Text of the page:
An interesting drama about an imperfect love triangle. Joaquin Phoenix plays Leonard, a man perhaps in his early thirties, living in an apartment in Brooklyn with his parents, a Jewish couple who have a small dry cleaning operation where Leonard works. Leonard has a story behind him: an engagement with a girl was broken some years ago when they found that they were genetically incompatible, and he has tried to kill himself in the past, more than once. His parents, worried by him, try to set him up with Sandra, the nice daughter of a fellow (and apparently wealthier) Jewish businessman. Though not terribly enthusiastic about Sandra, he starts going out with her, who is very attracted to him (why a seemingly down to earth person like Sandra would be attracted to an obviously troubled person like Leonard is unclear, though I suppose things like this happen, though not very usually, in real life). But just when Leonard and Sandra start meeting and knowing each other, he meets Michelle (Gwyneth Paltrow, who is great), an impetuous, beautiful, but messed-up neighbor. Leonard falls for Michelle quickly, but soon realizes that she sees him basically as an asexual friend, and feels no sexual attraction whatsoever for him. In fact, Michelle has a relationship with a married man, and wants Leonard to go out with them in order to see if he would be willing to leave his family to her. A normal guy would realize there is no hope with her and tell her goodbye at this point, but Leonard is too smitten with Michelle to do so. And so, while his relationship with Sandra starts growing, so does his obsession with Michelle (who, while not really loving him, is constantly calling him for help).Read more ›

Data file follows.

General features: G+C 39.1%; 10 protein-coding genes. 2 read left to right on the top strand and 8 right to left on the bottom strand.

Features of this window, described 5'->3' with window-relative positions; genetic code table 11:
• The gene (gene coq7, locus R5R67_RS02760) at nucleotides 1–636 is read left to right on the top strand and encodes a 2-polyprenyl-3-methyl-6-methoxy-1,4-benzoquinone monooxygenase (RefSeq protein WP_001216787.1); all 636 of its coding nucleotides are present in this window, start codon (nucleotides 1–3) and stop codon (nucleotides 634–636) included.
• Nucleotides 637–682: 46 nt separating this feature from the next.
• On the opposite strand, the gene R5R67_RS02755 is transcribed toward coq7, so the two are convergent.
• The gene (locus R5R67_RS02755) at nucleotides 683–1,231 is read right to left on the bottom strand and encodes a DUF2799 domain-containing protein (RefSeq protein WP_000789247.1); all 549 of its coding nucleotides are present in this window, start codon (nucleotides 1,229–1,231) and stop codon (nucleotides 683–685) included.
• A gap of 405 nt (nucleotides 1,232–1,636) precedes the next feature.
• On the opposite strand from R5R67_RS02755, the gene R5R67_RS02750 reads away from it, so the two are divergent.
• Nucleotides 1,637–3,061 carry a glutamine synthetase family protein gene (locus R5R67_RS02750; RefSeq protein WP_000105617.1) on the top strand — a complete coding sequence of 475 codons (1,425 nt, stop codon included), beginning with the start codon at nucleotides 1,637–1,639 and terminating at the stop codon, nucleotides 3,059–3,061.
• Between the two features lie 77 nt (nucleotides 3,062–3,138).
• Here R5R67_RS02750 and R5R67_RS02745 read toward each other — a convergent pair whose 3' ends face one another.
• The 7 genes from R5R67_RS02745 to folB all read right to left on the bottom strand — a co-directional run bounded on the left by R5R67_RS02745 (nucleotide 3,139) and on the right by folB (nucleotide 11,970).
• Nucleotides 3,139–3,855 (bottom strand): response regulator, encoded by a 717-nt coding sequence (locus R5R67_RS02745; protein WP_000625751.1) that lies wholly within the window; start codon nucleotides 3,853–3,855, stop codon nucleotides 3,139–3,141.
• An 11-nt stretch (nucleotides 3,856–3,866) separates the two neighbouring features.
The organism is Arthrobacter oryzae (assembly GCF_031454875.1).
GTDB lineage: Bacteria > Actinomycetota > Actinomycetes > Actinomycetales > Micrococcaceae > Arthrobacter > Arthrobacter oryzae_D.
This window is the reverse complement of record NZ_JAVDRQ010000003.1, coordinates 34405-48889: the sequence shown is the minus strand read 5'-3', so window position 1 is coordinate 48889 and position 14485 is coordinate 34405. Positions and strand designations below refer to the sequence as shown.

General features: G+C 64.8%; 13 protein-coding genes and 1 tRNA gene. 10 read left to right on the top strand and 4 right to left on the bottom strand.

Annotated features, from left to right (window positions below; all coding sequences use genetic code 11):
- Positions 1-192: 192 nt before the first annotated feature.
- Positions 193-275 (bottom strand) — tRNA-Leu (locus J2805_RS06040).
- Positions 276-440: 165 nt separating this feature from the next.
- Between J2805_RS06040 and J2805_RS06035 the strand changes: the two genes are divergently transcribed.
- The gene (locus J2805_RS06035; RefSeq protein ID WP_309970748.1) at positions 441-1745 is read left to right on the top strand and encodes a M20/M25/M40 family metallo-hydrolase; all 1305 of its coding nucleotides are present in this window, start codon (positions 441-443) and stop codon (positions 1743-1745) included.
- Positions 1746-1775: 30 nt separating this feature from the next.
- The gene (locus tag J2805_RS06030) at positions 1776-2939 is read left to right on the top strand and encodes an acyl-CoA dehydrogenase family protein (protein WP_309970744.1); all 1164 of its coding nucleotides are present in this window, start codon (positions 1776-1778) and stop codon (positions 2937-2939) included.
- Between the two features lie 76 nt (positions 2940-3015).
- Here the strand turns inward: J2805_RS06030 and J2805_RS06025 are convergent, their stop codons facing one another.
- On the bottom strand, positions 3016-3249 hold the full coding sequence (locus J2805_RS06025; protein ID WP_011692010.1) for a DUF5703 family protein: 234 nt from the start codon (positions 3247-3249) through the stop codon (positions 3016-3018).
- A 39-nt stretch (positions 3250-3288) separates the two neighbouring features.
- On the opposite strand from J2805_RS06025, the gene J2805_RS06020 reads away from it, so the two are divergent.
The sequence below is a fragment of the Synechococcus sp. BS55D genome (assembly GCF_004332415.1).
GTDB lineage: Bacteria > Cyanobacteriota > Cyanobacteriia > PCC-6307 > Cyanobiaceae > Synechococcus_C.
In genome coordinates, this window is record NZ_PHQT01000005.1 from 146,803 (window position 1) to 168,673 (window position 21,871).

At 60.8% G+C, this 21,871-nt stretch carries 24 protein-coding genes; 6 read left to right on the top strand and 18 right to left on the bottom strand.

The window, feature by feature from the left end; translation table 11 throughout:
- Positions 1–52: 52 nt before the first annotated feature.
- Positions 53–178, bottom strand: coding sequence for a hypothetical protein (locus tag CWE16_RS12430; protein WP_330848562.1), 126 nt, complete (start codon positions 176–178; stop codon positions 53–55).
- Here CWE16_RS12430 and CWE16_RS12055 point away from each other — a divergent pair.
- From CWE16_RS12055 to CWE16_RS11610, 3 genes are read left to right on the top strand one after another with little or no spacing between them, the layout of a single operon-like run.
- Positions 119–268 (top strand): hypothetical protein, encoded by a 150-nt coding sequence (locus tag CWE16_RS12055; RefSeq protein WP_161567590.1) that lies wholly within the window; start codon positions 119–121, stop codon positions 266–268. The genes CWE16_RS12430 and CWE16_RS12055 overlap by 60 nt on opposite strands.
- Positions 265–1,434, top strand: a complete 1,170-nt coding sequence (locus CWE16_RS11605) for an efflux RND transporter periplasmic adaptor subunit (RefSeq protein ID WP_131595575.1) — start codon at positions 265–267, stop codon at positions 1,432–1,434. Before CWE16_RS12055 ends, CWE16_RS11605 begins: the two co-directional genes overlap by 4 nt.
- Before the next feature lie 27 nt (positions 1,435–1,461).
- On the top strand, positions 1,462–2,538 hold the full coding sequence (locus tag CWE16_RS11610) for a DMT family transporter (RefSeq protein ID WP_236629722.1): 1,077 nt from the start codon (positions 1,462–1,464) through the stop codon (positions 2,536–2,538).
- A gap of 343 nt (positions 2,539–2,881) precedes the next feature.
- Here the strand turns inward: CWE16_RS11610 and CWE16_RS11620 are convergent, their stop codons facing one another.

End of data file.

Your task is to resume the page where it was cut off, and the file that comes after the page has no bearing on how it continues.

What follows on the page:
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9 of 10 people found the following review helpful By Roland E. Zwick on October 12, 2009